?-amino acids are an important motif found in many small molecule and large ?-peptide drugs. We endeavor to develop a general method for synthesizing these cores. The focus of this proposal is development of a new method for ?-amino acid synthesis using metalloenzymes to catalyze a C-H amination. Currently there are no known C-H amination catalysts found in nature. We propose evolving the existing machinery of p450 CYP102A1 (p450BM3), an effective catalyst for C-H hydroxylation, to perform a C-H amination at the ?-position of carboxyl groups. Previous studies have demonstrated this enzyme will introduce oxygen into a variety of substrates with O2 as the stoichiometric oxidant. We propose using azides as a nitrogen based oxidant for amination.
Our specific aims are: (1) To evolve existing p450BM3 to aminate esters with long alkoxy- acid linkages to mimic the native substrate for p450BM3;then extend this method to simple esters using directed evolution;(2) Aminate alkyl acids using directed evolution in concert with a hydrogen bonding additive.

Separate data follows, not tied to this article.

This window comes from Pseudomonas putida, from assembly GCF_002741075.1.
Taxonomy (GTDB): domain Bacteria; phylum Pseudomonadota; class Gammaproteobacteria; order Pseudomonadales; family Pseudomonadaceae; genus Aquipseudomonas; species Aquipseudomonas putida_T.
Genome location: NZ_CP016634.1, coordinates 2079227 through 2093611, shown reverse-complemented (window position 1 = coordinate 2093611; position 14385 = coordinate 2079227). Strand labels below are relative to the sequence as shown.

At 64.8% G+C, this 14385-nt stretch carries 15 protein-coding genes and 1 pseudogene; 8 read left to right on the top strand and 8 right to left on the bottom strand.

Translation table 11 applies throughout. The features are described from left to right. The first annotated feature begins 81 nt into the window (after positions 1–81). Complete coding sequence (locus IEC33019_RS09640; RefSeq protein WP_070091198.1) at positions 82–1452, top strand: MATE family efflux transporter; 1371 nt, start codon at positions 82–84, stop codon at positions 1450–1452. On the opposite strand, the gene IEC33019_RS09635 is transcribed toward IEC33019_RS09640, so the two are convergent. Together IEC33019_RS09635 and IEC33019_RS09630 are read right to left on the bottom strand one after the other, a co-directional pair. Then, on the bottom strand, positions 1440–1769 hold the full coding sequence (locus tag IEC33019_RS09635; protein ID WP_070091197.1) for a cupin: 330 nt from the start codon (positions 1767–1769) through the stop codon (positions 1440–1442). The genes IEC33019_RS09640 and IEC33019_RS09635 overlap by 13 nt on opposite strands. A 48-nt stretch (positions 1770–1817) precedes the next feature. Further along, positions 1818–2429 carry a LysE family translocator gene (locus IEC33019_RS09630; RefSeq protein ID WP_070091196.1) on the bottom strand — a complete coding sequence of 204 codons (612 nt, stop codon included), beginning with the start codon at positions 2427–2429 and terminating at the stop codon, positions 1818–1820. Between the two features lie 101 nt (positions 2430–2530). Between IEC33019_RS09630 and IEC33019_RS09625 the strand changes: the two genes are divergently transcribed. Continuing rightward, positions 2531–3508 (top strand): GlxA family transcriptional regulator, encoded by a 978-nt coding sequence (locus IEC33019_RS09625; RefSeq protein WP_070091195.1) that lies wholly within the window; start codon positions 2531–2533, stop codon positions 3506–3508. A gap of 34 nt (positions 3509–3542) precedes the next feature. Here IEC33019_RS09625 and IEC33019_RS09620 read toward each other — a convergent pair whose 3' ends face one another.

These aims will be initiated using the large number of existing p450BM3 mutants in the Arnold Lab followed by further rounds of evolution. We will used a click reaction with a fluorescent alkyne to determine the degree of azide consumption in order to accelerate the screening process. All starting materials can be rapidly prepared or purchased from commercial vendors.
?-amino acids are an important motif found in numerous drug candidates. Further application of this class of molecule is dependent on a robust synthesis. The proposed research will make new variants of this scaffold accessible, which should lead to new and more effective medicinal targets.
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